The U.S. Air Force is deploying the F-35A Lightning II aircraft to Europe this weekend

Apr 14 2017 - 1 Comment

The Pentagon has just announced the first deployment to Europe for the U.S. Air Force F-35A Lightning II aircraft.

The U.S. Air Force will deploy a “small number” of F-35A Lightning II aircraft this weekend on a long-planned training deployment to Europe.

Here’s the statement of the Department of Defense:

“The aircraft are scheduled to conduct training with other U.S. and NATO aircraft based in Europe for several weeks as part of the European Reassurance Initiative.

This training deployment signifies an important milestone and natural progression of the F-35 program, allowing the Air Force to further demonstrate the operational capabilities of the fifth generation fighter aircraft. It also assists in refining requirements for eventually basing the F-35A in Europe, which is scheduled to receive the aircraft in the early 2020s. Once the aircraft arrive in Europe, U.S. Air Forces in Europe and U.S. European Command will release additional information as it becomes available about the F-35A’s training deployment.”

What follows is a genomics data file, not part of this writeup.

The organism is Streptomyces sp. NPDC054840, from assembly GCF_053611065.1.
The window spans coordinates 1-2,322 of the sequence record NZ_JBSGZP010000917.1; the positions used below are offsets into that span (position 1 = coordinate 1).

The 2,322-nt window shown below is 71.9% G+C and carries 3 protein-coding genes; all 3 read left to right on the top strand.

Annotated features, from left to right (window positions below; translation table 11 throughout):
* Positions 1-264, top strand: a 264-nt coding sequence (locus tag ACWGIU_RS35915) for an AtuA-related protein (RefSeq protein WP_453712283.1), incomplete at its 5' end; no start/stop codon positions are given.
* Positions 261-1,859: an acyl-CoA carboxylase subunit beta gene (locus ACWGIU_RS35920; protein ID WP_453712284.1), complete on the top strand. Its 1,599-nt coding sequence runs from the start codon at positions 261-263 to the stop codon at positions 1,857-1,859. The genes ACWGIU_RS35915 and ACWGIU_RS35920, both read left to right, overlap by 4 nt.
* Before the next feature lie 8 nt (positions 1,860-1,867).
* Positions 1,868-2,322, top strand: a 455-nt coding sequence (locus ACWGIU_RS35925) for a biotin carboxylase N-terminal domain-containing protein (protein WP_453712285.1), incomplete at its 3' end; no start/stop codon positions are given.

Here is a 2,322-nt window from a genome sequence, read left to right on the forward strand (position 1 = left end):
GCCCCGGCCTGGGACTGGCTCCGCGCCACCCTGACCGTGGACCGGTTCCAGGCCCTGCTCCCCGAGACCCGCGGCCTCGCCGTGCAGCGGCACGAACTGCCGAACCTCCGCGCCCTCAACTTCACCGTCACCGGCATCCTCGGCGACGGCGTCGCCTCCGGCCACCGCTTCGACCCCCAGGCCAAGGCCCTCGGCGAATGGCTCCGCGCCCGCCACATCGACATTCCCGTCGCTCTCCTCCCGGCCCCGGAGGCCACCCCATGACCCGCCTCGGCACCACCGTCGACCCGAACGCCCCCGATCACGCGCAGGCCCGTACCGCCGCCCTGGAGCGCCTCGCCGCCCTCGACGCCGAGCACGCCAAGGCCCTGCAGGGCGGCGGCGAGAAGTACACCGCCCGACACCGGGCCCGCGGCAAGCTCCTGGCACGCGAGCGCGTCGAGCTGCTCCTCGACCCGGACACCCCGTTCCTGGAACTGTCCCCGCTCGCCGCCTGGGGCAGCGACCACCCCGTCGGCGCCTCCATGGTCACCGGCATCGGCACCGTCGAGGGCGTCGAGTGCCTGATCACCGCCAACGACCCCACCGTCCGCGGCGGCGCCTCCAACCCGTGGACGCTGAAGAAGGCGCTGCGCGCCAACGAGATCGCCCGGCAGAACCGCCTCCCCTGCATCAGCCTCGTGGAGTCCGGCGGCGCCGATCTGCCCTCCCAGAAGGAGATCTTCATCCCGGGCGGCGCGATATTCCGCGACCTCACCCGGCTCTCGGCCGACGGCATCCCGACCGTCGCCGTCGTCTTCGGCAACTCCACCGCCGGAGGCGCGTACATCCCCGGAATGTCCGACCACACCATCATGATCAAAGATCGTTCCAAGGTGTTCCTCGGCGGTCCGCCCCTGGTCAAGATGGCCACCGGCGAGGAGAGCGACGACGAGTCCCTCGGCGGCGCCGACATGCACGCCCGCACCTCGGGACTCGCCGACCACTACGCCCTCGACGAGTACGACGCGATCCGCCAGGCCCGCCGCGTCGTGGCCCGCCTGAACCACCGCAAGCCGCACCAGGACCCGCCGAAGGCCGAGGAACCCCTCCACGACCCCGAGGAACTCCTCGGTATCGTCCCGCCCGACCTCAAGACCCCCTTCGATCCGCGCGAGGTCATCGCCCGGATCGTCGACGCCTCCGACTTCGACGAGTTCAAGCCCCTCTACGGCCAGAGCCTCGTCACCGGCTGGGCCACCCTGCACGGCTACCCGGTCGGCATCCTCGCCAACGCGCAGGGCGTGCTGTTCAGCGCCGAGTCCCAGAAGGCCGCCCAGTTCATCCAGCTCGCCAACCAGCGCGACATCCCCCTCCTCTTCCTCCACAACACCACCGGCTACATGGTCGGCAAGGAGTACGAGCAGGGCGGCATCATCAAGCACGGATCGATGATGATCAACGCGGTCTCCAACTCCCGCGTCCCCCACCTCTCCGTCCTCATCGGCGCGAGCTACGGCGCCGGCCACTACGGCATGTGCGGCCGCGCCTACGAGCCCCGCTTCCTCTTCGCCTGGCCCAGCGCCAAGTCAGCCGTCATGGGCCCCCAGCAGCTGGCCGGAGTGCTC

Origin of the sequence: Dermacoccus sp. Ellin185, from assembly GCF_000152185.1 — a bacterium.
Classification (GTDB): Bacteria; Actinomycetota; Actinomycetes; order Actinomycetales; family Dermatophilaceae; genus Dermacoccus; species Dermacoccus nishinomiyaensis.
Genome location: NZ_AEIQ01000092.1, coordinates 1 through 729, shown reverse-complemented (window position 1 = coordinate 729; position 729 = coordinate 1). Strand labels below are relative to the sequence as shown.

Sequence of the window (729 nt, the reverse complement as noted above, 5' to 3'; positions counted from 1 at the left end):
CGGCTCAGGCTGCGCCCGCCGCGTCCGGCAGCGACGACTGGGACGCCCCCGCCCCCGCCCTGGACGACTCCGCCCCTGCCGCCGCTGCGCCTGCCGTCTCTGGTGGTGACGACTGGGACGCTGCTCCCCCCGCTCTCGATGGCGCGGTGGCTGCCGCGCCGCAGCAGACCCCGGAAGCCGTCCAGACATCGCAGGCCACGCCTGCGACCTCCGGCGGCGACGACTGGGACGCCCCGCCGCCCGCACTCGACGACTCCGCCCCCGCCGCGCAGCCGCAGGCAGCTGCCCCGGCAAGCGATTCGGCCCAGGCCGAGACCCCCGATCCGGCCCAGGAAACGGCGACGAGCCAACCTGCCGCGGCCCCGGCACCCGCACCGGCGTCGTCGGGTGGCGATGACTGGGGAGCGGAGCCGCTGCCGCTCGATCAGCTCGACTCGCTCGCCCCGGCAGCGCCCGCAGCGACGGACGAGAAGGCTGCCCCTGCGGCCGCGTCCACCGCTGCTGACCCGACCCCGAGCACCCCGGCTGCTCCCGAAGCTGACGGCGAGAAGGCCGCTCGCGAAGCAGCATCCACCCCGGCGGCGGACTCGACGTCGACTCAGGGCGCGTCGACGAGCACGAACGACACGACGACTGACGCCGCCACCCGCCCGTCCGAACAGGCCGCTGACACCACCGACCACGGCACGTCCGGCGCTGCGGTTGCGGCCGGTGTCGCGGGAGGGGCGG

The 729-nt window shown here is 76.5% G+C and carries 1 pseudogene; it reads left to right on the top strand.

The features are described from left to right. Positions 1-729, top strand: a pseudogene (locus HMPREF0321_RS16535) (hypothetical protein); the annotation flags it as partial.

Where the aircraft are going to be based has not been unveiled yet. Whereas some sources believe it will be RAF Lakenheath, UK, others suggest it will be Spangdahlem, Germany.

The one about to start in the weekend will be the JSF’s first European deployment and the first overseas deployment for the U.S. Air Force F-35A. On Jan. 9, 2017, Marine Fighter Attack Squadron 121 (VMFA-121), an F-35B squadron with 3rd Marine Aircraft Wing, departed MCAS (Marine Corps Air Station) Yuma, Arizona, for relocation to MCAS Iwakuni, Japan, in what was the first deployment of the U.S. Joint Strike Fighter outside of CONUS (Continental US).


  • Cocidius

    With immature software (twenty million lines of code & counting),significant problems with sensor fusion, a dismal sustained sortie rate, obsolete sensors in the DAS hardwired into the aircraft due to its now 20 year old design, and a cost to fly hovering around $60,000 per hour the F-35 continues to be a flying embarrassment for the US.

    While I can’t speak for the Russian I can only assume that at this point their laughing every time we deploy this stupid airplane and try to pretend it’s ready for battle.

    Mr. Trump please put the F-22 back in production and quite pouring funding into this flying abortion.